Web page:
Being Walhydra all the time is just too much work. At least that's how she's been feeling lately.
"Can't I please be someone else?" she asks.
Sorry, Dear," Goddess says. "I put in just the mix of ingredients I intended you to have for this incarnation. You're still trying too hard. Why don't you just go out for a little walk?"
"That won't do any good," Walhydra sulks.
"Probably not, in your case. But it's a nice day. Now run along."
This morning and yesterday morning were two variants on a frustrating theme which has been playing itself out for months now.
On Tuesday she awoke promptly at 5 AM—the alarm was set for 6 and she's been tending to sleep in till 7—and she knew she might as well get up. Monkey mind was already chanting the litany of work- and Senior Witch-related responsibilities which burden her days and nights.
Tuesday the tai chi, meditation and prayer did well their job of centering Walhydra into a healing awareness of the Divine Presence.
This morning, on the other hand, the alarm went off at 5...wah!...because she had set the clock wrong. She reset it for 7, woke again at 6, shut off the alarm, hid under the covers till 7:15—and finally couldn't stand it that the litany was still running.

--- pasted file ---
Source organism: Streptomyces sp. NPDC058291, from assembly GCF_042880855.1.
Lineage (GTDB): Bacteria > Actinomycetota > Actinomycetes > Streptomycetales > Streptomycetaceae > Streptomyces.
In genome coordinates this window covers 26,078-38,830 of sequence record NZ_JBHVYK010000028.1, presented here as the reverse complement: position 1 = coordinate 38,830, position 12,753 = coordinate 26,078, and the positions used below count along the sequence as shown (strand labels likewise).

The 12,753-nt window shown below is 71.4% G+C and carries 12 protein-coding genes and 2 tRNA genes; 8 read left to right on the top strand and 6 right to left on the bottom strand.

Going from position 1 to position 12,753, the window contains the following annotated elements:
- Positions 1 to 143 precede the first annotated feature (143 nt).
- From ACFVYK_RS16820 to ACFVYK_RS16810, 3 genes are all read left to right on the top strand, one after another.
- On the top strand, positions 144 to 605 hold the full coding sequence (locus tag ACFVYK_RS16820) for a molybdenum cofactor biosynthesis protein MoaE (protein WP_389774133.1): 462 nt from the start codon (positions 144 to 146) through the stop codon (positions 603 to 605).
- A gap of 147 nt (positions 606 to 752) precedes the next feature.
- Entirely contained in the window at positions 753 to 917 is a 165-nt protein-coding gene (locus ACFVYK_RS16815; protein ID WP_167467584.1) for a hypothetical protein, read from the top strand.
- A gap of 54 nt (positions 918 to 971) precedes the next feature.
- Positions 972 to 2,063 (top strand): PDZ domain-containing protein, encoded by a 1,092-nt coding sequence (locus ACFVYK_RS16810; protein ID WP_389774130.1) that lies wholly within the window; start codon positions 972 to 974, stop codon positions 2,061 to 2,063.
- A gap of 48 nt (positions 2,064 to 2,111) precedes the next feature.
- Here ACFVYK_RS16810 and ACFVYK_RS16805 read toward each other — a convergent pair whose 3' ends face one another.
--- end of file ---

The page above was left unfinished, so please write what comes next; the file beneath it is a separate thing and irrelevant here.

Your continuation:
Wash face, dress, walk out the door.
Walk the cool morning neighborhood. Squirrels, cats, birds, blossoms. Things which usually bring Walhydra back into the Sacred Present.
But by the time she has returned home, hubby Jim is up, in his bathrobe, getting his breakfast.
As the gentle reader as surely figured out by now, Walhydra comes from a family of talkers. Being a preacher's kid, her first expectation is always that problems can be solved—if at all—by talking them out.
But Walhydra is sooooo tired of talking about all this, and it isn't working anyway.
So she just looks up sadly from the chair she's slumped into and says, "There's this deep down despair...I just keep getting stuck in the mornings with all the details...."
Hubby Jim walks over without hesitation to stand beside Walhydra. He hugs her head gently to his belly, and says, "I love you."
A few silent moments of this.
Then Walhydra stands for a hug. Warm, long, full-body, as Jim always readily gives them.
She gets a catch in the throat and it names itself: "Mom."
It's not about all the details. It's still about the loss.
After a while, Jim leaves for work.
Walhydra sits on the back stoop with breakfast, watching squirrels, cats, birds, blossoms. It's so quiet and reassuring. Such a welcoming Present.
What is grace? This morning it is—as often—this amazing hubby of hers who knows to hug instead of talking.
Walhydra asks Goddess when she can make an end of recycling the same challenges of loss and responsibility.
"To paraphrase Charlton Heston: ' When you're finished.' "
She stirs the breeze a bit.
"But meanwhile, Dear," she whispers, "ask for more hugs."